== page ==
Another potential use of spot sprayers is to control herbicide resistant weeds. The device can be positioned between crop rows to spot spray a non-selective herbicide to target weeds. Placing the sprayer in a hooded enclosure prevents unwanted drift onto crop plants. We are conducting trials using this technique in cotton this season (Fig. 3). We are also looking for collaborators interested in trying the device as a pesticide and/or fertilizer spot applicator in vegetable crops for this upcoming season. If you are interested collaborating or would like to see a demo of the device, please feel free to reach out to me.
The Yuma County Leaf Wetness Network remains in place for the 2018/19 vegetable season. Growers and PCAs may access information generated by the network by entering the following internet address: http://126.96.36.199:460
Upon entering the address above, you will be transferred to internet page that provides a series of tabs at the top of the page. Simply click on the tabs to access the information of interest.
Area wide Insect Trapping Network VegIPM Update, Vol. 11, No. 21, October 14, 2020
Results of pheromone and sticky trap catches can be viewed here.
Corn earworm: Moth activity is above normal for early October ad has been steadily increasing since mid-September, particularly in Dome Valley and south Yuma Valley.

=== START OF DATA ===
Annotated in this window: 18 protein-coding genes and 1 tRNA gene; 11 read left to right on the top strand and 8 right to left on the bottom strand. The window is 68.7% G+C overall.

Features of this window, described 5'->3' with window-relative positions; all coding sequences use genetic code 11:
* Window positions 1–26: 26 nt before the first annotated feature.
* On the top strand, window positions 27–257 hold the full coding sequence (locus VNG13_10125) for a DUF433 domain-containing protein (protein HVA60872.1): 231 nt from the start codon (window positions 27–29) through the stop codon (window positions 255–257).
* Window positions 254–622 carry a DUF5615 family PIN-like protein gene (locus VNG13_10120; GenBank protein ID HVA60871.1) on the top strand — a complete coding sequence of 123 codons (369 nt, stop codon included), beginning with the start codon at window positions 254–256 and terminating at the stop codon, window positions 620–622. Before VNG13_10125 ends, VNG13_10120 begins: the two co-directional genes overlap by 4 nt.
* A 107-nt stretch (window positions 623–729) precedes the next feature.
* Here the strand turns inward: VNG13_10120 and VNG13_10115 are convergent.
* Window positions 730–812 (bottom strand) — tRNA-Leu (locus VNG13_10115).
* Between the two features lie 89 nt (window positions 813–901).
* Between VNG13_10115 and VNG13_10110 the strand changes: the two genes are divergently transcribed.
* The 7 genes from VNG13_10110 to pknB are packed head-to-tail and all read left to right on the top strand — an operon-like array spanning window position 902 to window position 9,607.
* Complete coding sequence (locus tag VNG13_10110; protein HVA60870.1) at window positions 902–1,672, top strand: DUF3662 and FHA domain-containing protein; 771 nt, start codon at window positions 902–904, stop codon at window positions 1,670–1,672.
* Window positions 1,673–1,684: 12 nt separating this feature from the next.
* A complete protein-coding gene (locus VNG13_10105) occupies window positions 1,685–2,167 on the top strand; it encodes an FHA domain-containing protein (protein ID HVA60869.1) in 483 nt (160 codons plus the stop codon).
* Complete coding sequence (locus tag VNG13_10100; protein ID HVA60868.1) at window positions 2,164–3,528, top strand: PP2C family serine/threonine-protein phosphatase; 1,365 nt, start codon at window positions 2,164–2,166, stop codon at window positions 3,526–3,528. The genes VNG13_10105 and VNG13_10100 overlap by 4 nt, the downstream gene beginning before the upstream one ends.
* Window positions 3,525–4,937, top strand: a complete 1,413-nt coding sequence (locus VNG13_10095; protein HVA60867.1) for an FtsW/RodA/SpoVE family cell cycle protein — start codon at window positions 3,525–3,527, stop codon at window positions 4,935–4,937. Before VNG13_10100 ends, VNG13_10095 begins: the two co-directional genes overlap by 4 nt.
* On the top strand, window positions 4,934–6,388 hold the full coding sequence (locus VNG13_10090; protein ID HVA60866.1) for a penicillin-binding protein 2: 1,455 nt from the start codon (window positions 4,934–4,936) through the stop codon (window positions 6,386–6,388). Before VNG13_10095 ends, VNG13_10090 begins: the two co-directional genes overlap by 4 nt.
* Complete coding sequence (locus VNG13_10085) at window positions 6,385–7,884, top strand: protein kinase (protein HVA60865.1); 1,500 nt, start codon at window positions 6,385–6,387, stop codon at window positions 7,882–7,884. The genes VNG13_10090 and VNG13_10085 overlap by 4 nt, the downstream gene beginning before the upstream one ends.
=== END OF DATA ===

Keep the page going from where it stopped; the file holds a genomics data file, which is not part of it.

Beet armyworm: Moths remain active throughout the desert, especially in Texas Hill and Dome Valley growing areas.
Cabbage looper: Cabbage looper activity remains unusually low for early October, likely a result of unusually hot weather. Larvae just starting to show up in some fields.
Whitefly: Adult movement has been about average for this time of year. Activity highest in Wellton and Roll near fall melons.
Thrips: To date, thrips activity has been seasonably low at all trap locations; most activity found in Bard. Numbers beginning to slowly trend upward
Aphids: Aphids have been caught in only one trap thus far (Bard). Normal for this time of year. Still early, anticipate they will begin to show up in heavier numbers in mid-late October.
Leafminers: Adult activity below normal for September, but moderate numbers caught in Wellton and south Gila Valley in areas where cotton was recently harvested and disked under.